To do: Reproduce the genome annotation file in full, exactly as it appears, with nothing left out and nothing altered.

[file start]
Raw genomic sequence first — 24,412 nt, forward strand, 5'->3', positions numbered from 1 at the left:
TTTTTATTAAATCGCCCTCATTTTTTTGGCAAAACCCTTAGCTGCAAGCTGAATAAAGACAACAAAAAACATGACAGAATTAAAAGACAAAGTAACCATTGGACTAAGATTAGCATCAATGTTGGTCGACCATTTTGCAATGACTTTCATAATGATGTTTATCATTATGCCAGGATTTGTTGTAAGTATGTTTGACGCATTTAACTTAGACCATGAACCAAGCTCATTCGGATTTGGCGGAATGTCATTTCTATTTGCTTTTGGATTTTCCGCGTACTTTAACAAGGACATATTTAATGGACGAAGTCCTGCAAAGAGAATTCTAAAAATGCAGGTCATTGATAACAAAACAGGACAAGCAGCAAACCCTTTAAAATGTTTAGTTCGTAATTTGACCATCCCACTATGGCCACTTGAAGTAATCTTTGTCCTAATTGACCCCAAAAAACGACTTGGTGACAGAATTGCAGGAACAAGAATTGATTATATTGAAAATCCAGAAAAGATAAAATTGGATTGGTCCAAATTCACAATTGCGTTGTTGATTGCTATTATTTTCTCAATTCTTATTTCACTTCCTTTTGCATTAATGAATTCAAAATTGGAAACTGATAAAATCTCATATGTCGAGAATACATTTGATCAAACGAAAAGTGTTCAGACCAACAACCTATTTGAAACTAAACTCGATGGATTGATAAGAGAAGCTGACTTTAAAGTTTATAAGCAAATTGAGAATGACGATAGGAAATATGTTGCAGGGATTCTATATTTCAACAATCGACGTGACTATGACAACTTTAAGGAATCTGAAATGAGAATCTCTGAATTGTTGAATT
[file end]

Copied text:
Raw genomic sequence first — 24,412 nt, forward strand, 5'->3', positions numbered from 1 at the left:
TTTTTATTAAATCGCCCTCATTTTTTTGGCAAAACCCTTAGCTGCAAGCTGAATAAAGACAACAAAAAACATGACAGAATTAAAAGACAAAGTAACCATTGGACTAAGATTAGCATCAATGTTGGTCGACCATTTTGCAATGACTTTCATAATGATGTTTATCATTATGCCAGGATTTGTTGTAAGTATGTTTGACGCATTTAACTTAGACCATGAACCAAGCTCATTCGGATTTGGCGGAATGTCATTTCTATTTGCTTTTGGATTTTCCGCGTACTTTAACAAGGACATATTTAATGGACGAAGTCCTGCAAAGAGAATTCTAAAAATGCAGGTCATTGATAACAAAACAGGACAAGCAGCAAACCCTTTAAAATGTTTAGTTCGTAATTTGACCATCCCACTATGGCCACTTGAAGTAATCTTTGTCCTAATTGACCCCAAAAAACGACTTGGTGACAGAATTGCAGGAACAAGAATTGATTATATTGAAAATCCAGAAAAGATAAAATTGGATTGGTCCAAATTCACAATTGCGTTGTTGATTGCTATTATTTTCTCAATTCTTATTTCACTTCCTTTTGCATTAATGAATTCAAAATTGGAAACTGATAAAATCTCATATGTCGAGAATACATTTGATCAAACGAAAAGTGTTCAGACCAACAACCTATTTGAAACTAAACTCGATGGATTGATAAGAGAAGCTGACTTTAAAGTTTATAAGCAAATTGAGAATGACGATAGGAAATATGTTGCAGGGATTCTATATTTCAACAATCGACGTGACTATGACAACTTTAAGGAATCTGAAATGAGAATCTCTGAATTGTTGAATT